Ultimately Fina will figure out the killer's identity and many of the other characters' secrets. She will also uncover a bit of fraud. While the killer's disclosure was not out of left field, it was a big surprise. A careful review of the novel will show a few potential clues about the killer's identity sprinkled in, but Thoft does most of the divulging of the killer's motivations in the last few pages, which is always a little annoying.
One of the problems in this novel, however. is the family dynamic left over from the first book. Apparently, as I did not read the first book in this series,Fina discovered that her brother was a pedofile, with designs on Fina's niece. Carl Ludlow has exiled him, but is interested in bringing his son back to the law firm and Fina is against it. Even if her family is forgiving and Carl Ludlow and Fina's mother are in denial, how could they allow someone like that back to the family. This part of the story was not that compelling even if Fina finds a way to get rid of her brother again.
But if you like a strong female detective not afraid to stick her nose and body in dangerous situations to find the killer, this book will definitely be a good read....more
**spoiler alert** S. Craig Zahler's "Mean Business on North Ganson Street" lives up to its title in spades. This is a bloody book, which is soon to be**spoiler alert** S. Craig Zahler's "Mean Business on North Ganson Street" lives up to its title in spades. This is a bloody book, which is soon to be a movie starring Leonardo DiCaprio and Jamie Fox.
Zahler casts a wide net, showing a grim and disturbing portrait of an inner city gone terrible. The helpless are often victims, from the abused child beaten in the bathtub and forced to eat feces, to the murderous drug dealer who has hired a hit man to take out cops and anyone else. Faced with impossible odds of dealing with rampant crime, the cops had resorted to an unholy alliance with a local drug dealer, but that plan goes sideways, when the drug dealer stops cooperating. But in Zahler's attempt to show crime at its worst, the women victims of the depicted violence suffer particularly odious wounds or are tortured to reveal information. The ends seems to justify the means. It is a grim book, and the hero cop suffers greatly. While it starts out pretty good its goes south big time. It was hard to ride it to its violent conclusion.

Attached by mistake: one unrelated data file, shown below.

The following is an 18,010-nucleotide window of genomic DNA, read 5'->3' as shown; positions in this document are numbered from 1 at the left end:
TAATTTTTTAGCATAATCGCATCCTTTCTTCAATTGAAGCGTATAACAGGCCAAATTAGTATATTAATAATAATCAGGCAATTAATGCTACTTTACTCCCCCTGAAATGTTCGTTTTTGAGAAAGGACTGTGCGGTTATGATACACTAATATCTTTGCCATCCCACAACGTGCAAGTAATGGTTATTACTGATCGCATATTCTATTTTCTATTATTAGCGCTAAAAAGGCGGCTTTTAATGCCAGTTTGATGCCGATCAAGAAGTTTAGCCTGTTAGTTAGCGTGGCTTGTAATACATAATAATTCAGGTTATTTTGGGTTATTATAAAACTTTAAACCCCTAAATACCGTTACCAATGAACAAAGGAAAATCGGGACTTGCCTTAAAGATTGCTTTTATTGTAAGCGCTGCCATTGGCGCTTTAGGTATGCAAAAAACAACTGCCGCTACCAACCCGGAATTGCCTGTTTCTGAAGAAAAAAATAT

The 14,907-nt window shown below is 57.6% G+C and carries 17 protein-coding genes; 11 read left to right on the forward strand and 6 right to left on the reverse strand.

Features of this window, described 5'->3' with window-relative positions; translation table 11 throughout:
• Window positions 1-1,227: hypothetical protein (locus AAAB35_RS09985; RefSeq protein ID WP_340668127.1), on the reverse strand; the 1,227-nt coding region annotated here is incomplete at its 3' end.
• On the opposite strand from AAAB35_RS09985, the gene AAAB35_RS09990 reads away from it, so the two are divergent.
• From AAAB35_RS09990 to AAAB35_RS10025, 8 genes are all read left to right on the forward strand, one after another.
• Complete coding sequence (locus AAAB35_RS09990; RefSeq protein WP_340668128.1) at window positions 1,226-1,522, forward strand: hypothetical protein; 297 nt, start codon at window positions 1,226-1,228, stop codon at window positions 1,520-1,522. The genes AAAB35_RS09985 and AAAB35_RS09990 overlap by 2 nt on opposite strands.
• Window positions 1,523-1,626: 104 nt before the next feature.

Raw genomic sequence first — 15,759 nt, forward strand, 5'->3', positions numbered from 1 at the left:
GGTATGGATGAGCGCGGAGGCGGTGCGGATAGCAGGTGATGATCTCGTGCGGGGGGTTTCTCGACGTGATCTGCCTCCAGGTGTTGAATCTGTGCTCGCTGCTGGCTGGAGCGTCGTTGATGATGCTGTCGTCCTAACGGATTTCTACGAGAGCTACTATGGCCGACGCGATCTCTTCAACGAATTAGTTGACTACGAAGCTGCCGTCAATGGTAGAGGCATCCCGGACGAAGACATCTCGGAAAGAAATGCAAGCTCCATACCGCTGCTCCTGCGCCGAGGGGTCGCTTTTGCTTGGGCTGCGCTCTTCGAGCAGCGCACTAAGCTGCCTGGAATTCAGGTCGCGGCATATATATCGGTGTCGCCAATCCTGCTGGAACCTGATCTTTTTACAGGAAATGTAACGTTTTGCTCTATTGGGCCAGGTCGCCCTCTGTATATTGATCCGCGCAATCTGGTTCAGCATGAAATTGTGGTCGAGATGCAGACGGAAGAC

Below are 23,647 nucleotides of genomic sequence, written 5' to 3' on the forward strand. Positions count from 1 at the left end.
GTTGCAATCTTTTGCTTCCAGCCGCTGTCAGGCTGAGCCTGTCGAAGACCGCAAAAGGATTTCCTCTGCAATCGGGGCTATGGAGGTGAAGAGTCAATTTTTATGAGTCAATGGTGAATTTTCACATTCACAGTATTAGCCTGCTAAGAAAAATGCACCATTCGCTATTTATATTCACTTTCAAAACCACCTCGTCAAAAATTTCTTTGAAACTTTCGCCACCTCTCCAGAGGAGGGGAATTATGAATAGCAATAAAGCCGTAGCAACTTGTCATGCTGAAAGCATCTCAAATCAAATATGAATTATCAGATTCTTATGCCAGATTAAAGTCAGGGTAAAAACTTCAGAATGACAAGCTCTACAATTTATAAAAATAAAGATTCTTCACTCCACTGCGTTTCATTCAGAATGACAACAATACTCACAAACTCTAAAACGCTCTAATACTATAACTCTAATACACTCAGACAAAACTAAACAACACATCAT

Jules Bettinger is a no nonsense detective forced to relocate from Arizona to Victory, Missouri after an interrogation in Arizona goes bad. Victory is such a grim location that Bettinger and his family are forced to live miles away from his job. Bettinger immediately proves his skills as a detective by figuring out that someone is killing young women in particularly heinous ways and filming it. Bettinger's young partner seems to want to spend most of his time on the telephone texting his cold partner. In Zahler's capable hands, Bettinger is revealed as a caring family man, with a deep love for his wife and younger daughter and slightly estranged from his teenage son. But are these scenes of love and family in the novel to augment Zahler's portrait of his hero, or merely a way to make the last third of the book even more gruesome. The reader is definitely manipulated.
Two cops are killed their bodies dismembered gruesomely. Bettinger thinks his partner knows something about the murders, and learns about the drug dealer alliance that has gone sideways. It seems the drug dealer was beaten and withdrew his complaint against cops, but shortly thereafter the cops are being targeted and killed by hitmen. It does not take a genius to figure out the connection.
Bettinger has to figure out where the drug dealer is hiding out and stop the hitmen before the cop killers strike again, but the killers are going after cops in their homes and their loved ones are at risk. Bettinger will be forced to confront one killer in the worst possible place, and then team up with his partner as they go after the drug dealer in his lair.
This is a excessively violent story and some of the violence is particularly over the top.
The real world has its share of horrors, but Zahler's vision of Victory, Missouri is hard and mean....more